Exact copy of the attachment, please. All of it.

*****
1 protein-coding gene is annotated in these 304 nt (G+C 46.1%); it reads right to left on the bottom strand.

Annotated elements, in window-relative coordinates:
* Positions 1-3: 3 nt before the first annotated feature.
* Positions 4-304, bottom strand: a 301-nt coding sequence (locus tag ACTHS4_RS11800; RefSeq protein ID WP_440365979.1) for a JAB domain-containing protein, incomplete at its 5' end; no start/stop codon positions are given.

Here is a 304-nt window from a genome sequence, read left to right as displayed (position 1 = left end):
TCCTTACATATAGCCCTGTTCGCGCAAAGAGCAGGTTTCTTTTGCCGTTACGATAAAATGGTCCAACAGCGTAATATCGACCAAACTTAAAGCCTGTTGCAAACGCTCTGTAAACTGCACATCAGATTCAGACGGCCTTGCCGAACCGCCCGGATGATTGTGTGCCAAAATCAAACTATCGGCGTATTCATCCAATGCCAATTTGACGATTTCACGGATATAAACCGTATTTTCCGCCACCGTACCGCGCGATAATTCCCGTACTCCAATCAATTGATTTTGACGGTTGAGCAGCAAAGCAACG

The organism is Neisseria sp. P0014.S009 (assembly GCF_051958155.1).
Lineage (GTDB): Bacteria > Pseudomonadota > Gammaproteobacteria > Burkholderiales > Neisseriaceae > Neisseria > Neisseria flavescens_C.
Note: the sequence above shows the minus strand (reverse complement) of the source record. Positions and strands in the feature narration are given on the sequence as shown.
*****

1 protein-coding gene is annotated in these 304 nt (G+C 46.1%); it reads right to left on the bottom strand.

Annotated elements, in window-relative coordinates:
* Positions 1-3: 3 nt before the first annotated feature.
* Positions 4-304, bottom strand: a 301-nt coding sequence (locus tag ACTHS4_RS11800; RefSeq protein ID WP_440365979.1) for a JAB domain-containing protein, incomplete at its 5' end; no start/stop codon positions are given.

Here is a 304-nt window from a genome sequence, read left to right as displayed (position 1 = left end):
TCCTTACATATAGCCCTGTTCGCGCAAAGAGCAGGTTTCTTTTGCCGTTACGATAAAATGGTCCAACAGCGTAATATCGACCAAACTTAAAGCCTGTTGCAAACGCTCTGTAAACTGCACATCAGATTCAGACGGCCTTGCCGAACCGCCCGGATGATTGTGTGCCAAAATCAAACTATCGGCGTATTCATCCAATGCCAATTTGACGATTTCACGGATATAAACCGTATTTTCCGCCACCGTACCGCGCGATAATTCCCGTACTCCAATCAATTGATTTTGACGGTTGAGCAGCAAAGCAACG

The organism is Neisseria sp. P0014.S009 (assembly GCF_051958155.1).
Lineage (GTDB): Bacteria > Pseudomonadota > Gammaproteobacteria > Burkholderiales > Neisseriaceae > Neisseria > Neisseria flavescens_C.
Note: the sequence above shows the minus strand (reverse complement) of the source record. Positions and strands in the feature narration are given on the sequence as shown.